Construction spending in October reached the highest level in nearly eight years, according to an analysis by the Associated General Contractors of America (AGC).

However, with growth shown in all major categories, AGC officials caution that demand for construction appears to be advancing at a faster rate than the supply of qualified workers available to fill positions at firms.

Construction spending in October totaled $1.107 trillion at a seasonally adjusted annual rate, 1.0 percent higher than the September total and 13.0 percent higher than in October 2014, notes AGC chief economist Ken Simonson. The October total was the highest since December 2007.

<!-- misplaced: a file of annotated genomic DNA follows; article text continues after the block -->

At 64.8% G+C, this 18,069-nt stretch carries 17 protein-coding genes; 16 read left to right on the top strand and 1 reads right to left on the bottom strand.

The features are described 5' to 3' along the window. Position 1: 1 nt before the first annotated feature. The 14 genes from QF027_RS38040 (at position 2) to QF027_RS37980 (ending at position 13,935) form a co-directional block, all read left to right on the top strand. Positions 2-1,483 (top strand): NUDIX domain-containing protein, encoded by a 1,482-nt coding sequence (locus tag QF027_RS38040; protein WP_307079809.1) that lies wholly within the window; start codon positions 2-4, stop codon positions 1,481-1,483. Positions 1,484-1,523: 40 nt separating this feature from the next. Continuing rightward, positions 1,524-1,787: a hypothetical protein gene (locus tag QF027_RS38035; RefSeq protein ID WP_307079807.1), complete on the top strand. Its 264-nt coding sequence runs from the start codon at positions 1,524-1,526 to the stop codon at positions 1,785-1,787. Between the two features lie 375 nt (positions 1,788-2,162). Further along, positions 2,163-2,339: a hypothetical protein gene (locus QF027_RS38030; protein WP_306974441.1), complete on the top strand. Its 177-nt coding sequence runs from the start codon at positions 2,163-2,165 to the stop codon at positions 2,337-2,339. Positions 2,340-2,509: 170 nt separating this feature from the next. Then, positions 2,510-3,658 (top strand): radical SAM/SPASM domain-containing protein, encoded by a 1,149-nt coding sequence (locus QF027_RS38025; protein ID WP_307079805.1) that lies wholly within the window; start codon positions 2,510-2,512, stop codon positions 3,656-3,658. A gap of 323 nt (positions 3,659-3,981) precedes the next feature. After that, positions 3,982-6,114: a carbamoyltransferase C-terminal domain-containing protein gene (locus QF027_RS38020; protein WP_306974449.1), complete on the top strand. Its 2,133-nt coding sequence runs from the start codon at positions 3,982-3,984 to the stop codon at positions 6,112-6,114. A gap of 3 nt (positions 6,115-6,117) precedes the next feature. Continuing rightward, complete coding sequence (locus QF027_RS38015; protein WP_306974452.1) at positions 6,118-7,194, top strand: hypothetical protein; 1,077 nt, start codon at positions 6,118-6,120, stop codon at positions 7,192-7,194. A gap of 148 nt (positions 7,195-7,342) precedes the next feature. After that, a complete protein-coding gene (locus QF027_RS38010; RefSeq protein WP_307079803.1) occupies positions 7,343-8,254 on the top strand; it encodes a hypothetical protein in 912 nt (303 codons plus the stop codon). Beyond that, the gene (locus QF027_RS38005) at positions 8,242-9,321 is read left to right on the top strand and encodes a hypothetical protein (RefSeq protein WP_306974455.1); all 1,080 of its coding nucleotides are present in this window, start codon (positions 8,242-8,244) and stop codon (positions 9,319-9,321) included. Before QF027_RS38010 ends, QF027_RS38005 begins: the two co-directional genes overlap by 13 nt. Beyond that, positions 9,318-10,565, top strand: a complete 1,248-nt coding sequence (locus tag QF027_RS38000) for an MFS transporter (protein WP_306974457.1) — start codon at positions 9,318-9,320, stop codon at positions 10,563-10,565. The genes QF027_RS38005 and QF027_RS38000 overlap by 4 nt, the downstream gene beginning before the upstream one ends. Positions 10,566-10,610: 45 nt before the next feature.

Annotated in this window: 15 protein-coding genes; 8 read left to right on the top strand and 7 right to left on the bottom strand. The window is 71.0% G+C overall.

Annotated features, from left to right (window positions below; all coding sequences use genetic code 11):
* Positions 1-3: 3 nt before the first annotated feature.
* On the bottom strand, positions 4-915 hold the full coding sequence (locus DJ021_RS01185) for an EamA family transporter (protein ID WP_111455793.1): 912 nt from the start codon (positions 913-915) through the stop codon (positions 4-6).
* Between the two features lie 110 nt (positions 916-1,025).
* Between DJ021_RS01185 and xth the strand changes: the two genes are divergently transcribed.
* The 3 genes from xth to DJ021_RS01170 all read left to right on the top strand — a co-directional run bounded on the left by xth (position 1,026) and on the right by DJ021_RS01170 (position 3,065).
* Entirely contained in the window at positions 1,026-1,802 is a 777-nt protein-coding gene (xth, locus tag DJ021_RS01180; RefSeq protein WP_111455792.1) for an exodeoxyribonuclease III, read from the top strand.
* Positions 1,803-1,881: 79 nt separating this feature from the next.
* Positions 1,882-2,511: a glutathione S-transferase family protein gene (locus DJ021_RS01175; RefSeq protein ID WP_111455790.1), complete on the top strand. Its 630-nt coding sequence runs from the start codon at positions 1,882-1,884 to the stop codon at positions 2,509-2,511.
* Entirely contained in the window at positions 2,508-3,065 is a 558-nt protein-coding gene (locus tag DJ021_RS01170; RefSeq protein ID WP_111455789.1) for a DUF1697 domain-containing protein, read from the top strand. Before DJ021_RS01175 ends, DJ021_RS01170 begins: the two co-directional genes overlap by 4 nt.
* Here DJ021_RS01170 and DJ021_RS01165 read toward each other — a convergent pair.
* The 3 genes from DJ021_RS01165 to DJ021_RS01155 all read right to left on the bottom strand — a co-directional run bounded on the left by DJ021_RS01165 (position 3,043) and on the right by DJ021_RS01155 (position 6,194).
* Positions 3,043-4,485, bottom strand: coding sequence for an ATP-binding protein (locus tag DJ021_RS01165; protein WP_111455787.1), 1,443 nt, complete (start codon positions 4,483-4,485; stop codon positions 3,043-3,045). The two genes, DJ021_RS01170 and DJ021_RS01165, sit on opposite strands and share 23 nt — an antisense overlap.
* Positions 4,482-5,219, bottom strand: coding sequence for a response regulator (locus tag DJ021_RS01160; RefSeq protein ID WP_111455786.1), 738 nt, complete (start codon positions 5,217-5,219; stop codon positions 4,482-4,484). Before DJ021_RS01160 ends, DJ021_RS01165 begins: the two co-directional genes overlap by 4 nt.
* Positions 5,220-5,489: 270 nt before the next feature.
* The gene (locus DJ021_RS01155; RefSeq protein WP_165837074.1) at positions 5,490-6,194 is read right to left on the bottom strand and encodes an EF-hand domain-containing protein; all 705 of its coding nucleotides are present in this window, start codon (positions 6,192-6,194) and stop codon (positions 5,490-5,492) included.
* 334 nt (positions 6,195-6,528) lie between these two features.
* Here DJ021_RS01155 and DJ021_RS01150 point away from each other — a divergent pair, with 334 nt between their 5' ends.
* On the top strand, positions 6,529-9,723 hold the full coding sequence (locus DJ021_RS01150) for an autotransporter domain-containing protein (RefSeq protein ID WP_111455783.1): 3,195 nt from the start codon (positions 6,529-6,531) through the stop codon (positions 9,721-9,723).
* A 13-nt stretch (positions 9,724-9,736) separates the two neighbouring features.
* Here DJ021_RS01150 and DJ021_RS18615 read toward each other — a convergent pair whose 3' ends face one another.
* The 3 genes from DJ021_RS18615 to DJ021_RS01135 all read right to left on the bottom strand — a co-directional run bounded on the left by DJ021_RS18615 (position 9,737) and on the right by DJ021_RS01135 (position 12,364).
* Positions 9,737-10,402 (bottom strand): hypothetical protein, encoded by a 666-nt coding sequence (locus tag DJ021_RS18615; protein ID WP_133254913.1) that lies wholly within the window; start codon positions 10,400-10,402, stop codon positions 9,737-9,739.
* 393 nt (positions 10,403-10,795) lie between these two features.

Multifamily residential construction grew 1.4 percent for the month and 27.9 percent year-over-year. Private nonresidential construction spending gained 0.6 percent for the month and 15.3 percent over 12 months.

“The breadth of the expansion and the large number of categories with double-digit increases suggests that construction will continue growing well into 2016,” says Simonson. “My only concern is whether contractors will be able to find enough qualified workers to undertake all of the projects.”

“We are reaching the point where demand for construction services is going to outstrip the supply of qualified and available workers,” adds Stephen E. Sandherr, the association’s chief executive officer. “Once that happens, firms are going to bid on fewer projects, slow their schedules and worker shortages will bring more pressure on contractors to adjust their prices to meet the challenge of finding qualified craft professionals to perform the work.”